According to, over three million Ontarians support a relative with a health condition. Today those family caregivers like Louise Milligan are being acknowledged.

“Caring for someone is emotionally draining, and physically taxing,” says Milligan. “Some people even take a financial hit by giving up day jobs or doing reduced hours, so today It’s important to recognize all the unpaid work that people do.”

For many of them, they don’t know where to turn for advice, services or support. That’s where Paul Cavanagh and his website comes in.

“It's a place where people can go to find information and support for the people they are looking after, or for themselves,” says Cavanagh. “After a while that can take a toll, so it’s important to recognize there are resources there to support you.”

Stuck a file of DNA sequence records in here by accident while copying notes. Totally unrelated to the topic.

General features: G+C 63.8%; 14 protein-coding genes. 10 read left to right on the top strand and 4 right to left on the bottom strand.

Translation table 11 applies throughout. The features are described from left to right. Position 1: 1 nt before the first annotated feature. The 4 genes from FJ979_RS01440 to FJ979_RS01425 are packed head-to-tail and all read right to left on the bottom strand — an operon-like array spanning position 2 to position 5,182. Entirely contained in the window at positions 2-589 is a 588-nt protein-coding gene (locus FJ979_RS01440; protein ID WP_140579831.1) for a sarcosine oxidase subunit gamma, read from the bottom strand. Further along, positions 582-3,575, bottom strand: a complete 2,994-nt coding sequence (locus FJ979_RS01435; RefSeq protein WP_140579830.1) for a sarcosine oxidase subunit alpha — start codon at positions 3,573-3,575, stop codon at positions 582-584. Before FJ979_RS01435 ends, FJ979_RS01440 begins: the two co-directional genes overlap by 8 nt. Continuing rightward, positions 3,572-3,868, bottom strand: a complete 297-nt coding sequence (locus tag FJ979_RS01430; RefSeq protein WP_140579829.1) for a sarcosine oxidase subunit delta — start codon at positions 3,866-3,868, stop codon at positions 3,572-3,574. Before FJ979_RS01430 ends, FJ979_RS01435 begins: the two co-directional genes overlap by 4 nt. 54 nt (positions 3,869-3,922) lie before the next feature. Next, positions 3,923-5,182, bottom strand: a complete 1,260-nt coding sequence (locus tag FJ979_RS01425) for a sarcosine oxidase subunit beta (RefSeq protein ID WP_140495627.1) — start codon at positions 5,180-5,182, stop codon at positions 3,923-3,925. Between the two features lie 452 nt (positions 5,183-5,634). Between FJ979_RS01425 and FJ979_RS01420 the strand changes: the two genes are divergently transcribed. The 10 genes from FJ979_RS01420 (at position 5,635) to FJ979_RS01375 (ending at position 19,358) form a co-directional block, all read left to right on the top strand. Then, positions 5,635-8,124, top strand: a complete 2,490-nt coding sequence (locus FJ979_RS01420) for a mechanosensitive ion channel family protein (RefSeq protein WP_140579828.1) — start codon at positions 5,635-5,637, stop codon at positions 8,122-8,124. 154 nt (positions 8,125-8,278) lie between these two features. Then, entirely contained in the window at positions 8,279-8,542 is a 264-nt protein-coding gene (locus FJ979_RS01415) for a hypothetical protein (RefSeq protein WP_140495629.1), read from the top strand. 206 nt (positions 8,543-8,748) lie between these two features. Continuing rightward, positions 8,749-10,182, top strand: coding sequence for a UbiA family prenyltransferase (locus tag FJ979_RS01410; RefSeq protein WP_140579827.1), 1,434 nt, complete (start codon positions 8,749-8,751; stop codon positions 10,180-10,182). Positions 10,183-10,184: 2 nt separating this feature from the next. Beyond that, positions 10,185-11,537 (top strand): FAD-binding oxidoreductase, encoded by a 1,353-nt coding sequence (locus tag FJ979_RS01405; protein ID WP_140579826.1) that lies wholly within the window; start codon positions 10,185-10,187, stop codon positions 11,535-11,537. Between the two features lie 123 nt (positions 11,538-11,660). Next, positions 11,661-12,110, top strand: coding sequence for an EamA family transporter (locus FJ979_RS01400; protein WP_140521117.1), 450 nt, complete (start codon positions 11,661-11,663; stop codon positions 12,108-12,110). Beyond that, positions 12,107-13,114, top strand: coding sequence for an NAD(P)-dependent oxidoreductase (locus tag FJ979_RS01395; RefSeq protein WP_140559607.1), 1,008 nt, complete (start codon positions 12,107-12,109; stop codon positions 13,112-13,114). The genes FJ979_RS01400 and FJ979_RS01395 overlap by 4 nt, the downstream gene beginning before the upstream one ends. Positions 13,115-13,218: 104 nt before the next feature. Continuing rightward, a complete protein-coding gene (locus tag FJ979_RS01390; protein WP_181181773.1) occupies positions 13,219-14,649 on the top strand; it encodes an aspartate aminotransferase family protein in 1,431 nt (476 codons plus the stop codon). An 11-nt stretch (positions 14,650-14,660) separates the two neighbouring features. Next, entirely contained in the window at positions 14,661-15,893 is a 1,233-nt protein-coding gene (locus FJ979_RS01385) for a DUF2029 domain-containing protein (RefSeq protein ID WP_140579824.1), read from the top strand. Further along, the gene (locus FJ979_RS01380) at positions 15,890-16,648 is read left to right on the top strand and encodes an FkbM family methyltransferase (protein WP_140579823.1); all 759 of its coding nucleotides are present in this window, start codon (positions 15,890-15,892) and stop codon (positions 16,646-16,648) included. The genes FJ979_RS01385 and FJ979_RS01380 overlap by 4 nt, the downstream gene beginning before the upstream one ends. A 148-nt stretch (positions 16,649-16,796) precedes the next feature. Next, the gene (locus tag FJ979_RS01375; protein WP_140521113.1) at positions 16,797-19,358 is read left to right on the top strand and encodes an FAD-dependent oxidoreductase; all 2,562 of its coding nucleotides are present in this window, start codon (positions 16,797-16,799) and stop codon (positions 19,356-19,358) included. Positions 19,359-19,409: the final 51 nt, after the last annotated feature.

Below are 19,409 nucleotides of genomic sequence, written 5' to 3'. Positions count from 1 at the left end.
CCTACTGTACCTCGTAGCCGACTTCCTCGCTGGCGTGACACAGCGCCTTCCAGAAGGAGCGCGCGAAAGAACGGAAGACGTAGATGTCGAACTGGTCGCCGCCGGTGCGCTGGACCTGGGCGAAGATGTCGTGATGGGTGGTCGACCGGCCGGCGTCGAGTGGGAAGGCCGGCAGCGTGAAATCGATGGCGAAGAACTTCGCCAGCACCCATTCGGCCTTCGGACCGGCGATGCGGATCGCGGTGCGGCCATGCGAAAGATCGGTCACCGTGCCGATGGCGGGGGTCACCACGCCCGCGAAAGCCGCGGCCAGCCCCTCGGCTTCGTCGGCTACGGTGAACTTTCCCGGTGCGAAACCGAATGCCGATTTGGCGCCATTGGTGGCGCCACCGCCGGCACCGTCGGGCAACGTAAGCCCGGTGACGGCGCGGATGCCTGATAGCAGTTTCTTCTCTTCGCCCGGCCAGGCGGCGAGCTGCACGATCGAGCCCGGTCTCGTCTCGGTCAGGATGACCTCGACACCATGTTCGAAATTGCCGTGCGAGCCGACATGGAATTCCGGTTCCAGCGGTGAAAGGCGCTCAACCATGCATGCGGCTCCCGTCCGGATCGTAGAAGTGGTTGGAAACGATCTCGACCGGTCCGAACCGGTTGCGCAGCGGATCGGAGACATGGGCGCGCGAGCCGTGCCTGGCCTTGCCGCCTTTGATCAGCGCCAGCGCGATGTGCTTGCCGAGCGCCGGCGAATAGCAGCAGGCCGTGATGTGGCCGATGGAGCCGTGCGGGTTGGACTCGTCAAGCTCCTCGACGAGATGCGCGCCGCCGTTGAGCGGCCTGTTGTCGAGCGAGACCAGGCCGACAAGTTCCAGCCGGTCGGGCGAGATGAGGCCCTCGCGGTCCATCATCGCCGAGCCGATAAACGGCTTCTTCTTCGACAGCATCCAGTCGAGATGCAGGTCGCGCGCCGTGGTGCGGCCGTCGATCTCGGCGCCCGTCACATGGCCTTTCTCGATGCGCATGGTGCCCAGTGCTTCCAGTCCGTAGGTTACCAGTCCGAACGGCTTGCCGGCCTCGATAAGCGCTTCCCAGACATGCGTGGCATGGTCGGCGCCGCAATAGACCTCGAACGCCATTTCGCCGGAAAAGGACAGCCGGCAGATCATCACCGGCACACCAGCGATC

Launched 11 years ago in southwestern Ontario, the site helps people navigate the physical and emotional hurdles of being a caregiver.

Cavanagh says a lot of people don’t understand the resources that are available to them.

“What we do in talking with experienced caregivers, we dig deeper. We find out some of the things that really work for them, and write fresh short articles which can be a valuable resource.”

Milligan was caring for her husband with dementia, and also had two young children at the time.

She realized with a full-time job, she just couldn’t do it alone. She overcame the stigma attached to seeking help, and reached out.

“Many people I talk to feel that asking for help is a sign of weakness, but I believe it’s actually as sign of strength. Its okay to say you can't do it yourself.”